The Invisible Culture of Parenting
A French mother and a U.S. American mother are sitting in the playground parallel to one another. They both send their children off to play and they both give their children love when they come back crying after taking a fall. This is where their paths and those of their children go in different directions.
The French woman gives her child a kiss and some comfort and then scolds the child saying, “I told you to be careful. Now stay close to me and don’t get hurt.” The American mother gives a kiss and some comfort and then says, “Go on. Have fun. You can do it.”
This story can be found in the work of the French Psychoanalyst Pascal Baudry who discusses fundamental differences in French and U.S. American cultures from a psychoanalytic perspective. He says this example reveals a lot about how we develop our values. The French mother encourages group membership and closeness by resolving the problem with the solution of staying closer and not taking risks. The U.S. American mother encourages individuality with the resolution of going back out there and trying again.
Having grown up in the U.S. I often heard, “If at first you don’t succeed, try, try again.” The U.S. American child is rewarded for taking risks, learning through mistakes and gaining independence at an early age. The French child is rewarded for being cautious, avoiding mistakes and staying close to the group.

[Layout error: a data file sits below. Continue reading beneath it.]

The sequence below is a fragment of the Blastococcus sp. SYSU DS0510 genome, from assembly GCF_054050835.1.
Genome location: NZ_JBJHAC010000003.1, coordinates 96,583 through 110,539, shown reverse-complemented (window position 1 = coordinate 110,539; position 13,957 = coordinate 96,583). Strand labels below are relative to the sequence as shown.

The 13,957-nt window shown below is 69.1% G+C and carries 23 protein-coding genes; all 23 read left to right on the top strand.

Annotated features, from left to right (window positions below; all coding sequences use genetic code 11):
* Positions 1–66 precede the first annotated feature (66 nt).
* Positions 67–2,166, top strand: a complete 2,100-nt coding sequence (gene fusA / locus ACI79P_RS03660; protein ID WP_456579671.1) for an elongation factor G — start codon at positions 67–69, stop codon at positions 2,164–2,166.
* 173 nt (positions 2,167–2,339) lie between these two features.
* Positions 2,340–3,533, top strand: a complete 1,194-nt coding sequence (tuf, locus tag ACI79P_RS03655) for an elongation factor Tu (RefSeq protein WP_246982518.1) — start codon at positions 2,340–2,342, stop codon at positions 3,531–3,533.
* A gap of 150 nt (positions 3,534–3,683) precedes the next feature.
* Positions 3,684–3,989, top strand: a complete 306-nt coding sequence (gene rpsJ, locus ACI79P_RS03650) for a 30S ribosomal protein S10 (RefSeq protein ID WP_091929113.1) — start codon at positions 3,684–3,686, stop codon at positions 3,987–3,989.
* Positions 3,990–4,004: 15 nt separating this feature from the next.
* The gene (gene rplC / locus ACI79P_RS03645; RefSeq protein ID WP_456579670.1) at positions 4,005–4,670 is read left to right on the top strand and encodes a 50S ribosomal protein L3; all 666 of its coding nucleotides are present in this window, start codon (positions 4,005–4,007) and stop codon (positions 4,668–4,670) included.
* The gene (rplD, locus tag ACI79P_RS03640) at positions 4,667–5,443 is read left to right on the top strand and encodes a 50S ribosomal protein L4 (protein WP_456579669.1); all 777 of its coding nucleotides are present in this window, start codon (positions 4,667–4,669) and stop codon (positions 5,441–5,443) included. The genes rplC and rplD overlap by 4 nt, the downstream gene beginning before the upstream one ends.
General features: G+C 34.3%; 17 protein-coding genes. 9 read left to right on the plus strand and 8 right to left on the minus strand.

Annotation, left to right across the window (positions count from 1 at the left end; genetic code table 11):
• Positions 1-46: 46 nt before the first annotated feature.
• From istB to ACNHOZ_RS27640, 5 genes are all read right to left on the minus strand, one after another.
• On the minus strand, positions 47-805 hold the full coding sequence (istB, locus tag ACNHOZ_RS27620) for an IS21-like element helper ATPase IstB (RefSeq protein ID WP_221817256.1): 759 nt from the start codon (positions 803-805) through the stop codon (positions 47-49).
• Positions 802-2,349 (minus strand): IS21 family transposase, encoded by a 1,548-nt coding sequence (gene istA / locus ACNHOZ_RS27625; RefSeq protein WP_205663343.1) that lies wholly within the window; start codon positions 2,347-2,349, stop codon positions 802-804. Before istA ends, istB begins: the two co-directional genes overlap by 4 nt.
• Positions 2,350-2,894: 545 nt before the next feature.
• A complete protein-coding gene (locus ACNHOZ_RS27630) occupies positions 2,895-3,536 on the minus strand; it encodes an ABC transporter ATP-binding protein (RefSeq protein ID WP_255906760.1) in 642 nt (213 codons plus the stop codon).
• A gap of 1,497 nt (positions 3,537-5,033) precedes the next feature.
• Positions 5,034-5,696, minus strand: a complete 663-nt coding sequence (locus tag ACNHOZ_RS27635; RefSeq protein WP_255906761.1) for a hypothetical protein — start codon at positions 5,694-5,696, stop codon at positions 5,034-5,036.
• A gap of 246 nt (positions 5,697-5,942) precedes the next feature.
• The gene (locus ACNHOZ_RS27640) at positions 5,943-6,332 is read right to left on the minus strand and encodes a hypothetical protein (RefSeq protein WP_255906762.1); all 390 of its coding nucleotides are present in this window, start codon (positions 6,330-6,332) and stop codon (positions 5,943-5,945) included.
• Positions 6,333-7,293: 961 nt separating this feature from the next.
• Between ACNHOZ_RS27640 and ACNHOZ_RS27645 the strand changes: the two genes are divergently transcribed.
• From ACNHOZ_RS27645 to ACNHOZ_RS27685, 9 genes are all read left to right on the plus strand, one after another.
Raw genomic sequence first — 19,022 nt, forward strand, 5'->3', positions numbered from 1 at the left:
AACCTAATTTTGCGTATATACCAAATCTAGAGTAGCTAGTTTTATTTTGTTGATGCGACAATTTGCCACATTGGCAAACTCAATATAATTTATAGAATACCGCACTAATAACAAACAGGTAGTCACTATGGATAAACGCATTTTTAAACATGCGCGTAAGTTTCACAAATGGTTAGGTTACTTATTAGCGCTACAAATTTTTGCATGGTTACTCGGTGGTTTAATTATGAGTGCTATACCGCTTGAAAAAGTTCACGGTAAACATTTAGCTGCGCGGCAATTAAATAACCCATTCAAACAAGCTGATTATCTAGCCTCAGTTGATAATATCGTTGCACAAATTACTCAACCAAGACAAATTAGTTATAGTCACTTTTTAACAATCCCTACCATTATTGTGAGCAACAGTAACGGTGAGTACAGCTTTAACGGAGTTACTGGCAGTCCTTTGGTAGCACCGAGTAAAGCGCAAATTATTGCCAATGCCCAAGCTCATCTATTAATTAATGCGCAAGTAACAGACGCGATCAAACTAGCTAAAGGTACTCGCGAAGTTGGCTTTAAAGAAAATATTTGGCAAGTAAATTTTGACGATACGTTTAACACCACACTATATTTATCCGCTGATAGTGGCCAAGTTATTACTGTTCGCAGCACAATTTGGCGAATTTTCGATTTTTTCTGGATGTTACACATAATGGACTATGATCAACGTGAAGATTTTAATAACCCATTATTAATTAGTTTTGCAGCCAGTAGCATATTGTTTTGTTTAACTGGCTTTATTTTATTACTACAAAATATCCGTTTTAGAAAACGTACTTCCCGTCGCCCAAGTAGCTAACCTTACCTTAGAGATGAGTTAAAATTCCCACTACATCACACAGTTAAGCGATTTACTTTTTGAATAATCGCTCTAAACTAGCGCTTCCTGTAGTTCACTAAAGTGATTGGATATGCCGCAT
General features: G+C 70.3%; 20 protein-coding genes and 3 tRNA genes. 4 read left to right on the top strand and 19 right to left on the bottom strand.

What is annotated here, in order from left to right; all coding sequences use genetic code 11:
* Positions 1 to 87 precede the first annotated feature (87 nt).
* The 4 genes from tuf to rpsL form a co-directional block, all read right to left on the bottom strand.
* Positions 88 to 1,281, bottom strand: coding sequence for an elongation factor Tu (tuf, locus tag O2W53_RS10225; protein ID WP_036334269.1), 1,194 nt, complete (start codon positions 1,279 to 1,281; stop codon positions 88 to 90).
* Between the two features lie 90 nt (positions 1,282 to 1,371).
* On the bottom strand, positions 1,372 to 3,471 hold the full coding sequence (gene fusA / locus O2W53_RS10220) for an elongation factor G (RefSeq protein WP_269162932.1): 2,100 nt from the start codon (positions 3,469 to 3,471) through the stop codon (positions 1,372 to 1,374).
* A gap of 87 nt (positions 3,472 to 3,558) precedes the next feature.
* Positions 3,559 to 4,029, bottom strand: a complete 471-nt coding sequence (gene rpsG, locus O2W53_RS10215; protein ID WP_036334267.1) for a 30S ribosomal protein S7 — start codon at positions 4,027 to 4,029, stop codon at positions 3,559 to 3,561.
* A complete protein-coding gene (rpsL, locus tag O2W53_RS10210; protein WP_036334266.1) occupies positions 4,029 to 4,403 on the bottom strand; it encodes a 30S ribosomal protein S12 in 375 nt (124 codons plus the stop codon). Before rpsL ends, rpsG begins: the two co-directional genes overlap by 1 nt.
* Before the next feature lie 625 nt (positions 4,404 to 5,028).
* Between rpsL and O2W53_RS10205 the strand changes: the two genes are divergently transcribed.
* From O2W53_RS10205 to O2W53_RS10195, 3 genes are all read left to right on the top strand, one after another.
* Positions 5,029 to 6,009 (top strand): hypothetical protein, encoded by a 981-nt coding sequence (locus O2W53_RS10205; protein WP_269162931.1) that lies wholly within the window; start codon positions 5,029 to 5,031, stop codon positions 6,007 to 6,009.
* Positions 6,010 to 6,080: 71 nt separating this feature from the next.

Such values carry over into the workplace where I have heard more than one French person complain about U.S. American’s tendency to act too quickly. “If only they would take the time to do it right the first time, we wouldn’t have to spend all of this time correcting their mistakes.” The U.S. American sees those mistakes as natural parts of the process that encourage innovation, creative thinking and responsive problem solving. Meanwhile, the U.S. American complains that when working with their French colleagues, there is too much time spent talking and not enough time acting.
In the end they both get to the same place at the same time, they just do it differently. So who is right and who is wrong? Global Leaders recognize and embrace such differences as natural parts of a person’s upbringing and how we learn culture. They suspend judgment in order to recognize, adapt and leverage the similarities and differences into strengths not weaknesses. Consider a global team that has planners and risk takers and imagine the possibilities.